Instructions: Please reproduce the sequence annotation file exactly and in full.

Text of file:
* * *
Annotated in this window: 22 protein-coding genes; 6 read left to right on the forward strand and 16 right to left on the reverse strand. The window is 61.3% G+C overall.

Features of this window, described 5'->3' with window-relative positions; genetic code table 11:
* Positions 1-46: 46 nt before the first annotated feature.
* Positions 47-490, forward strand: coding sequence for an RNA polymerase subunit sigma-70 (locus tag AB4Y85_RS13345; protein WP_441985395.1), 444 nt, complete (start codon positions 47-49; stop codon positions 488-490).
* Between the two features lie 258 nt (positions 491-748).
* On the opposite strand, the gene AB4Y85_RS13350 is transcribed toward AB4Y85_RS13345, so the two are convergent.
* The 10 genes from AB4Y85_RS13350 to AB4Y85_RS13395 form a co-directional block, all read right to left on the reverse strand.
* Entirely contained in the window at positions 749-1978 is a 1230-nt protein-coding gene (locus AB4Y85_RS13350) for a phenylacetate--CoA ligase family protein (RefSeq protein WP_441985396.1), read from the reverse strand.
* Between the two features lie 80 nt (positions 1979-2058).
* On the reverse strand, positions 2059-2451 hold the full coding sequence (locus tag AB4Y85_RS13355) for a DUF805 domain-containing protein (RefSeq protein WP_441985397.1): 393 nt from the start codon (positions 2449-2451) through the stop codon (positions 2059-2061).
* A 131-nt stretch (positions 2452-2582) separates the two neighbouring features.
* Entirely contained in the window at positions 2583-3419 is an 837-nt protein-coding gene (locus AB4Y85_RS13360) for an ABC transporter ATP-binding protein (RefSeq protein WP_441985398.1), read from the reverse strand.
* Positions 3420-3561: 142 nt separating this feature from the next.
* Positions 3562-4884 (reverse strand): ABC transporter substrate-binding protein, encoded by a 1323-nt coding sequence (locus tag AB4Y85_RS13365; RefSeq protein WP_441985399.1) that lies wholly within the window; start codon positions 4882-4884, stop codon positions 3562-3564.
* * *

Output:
Annotated in this window: 22 protein-coding genes; 6 read left to right on the forward strand and 16 right to left on the reverse strand. The window is 61.3% G+C overall.

Features of this window, described 5'->3' with window-relative positions; genetic code table 11:
* Positions 1-46: 46 nt before the first annotated feature.
* Positions 47-490, forward strand: coding sequence for an RNA polymerase subunit sigma-70 (locus tag AB4Y85_RS13345; protein WP_441985395.1), 444 nt, complete (start codon positions 47-49; stop codon positions 488-490).
* Between the two features lie 258 nt (positions 491-748).
* On the opposite strand, the gene AB4Y85_RS13350 is transcribed toward AB4Y85_RS13345, so the two are convergent.
* The 10 genes from AB4Y85_RS13350 to AB4Y85_RS13395 form a co-directional block, all read right to left on the reverse strand.
* Entirely contained in the window at positions 749-1978 is a 1230-nt protein-coding gene (locus AB4Y85_RS13350) for a phenylacetate--CoA ligase family protein (RefSeq protein WP_441985396.1), read from the reverse strand.
* Between the two features lie 80 nt (positions 1979-2058).
* On the reverse strand, positions 2059-2451 hold the full coding sequence (locus tag AB4Y85_RS13355) for a DUF805 domain-containing protein (RefSeq protein WP_441985397.1): 393 nt from the start codon (positions 2449-2451) through the stop codon (positions 2059-2061).
* A 131-nt stretch (positions 2452-2582) separates the two neighbouring features.
* Entirely contained in the window at positions 2583-3419 is an 837-nt protein-coding gene (locus AB4Y85_RS13360) for an ABC transporter ATP-binding protein (RefSeq protein WP_441985398.1), read from the reverse strand.
* Positions 3420-3561: 142 nt separating this feature from the next.
* Positions 3562-4884 (reverse strand): ABC transporter substrate-binding protein, encoded by a 1323-nt coding sequence (locus tag AB4Y85_RS13365; RefSeq protein WP_441985399.1) that lies wholly within the window; start codon positions 4882-4884, stop codon positions 3562-3564.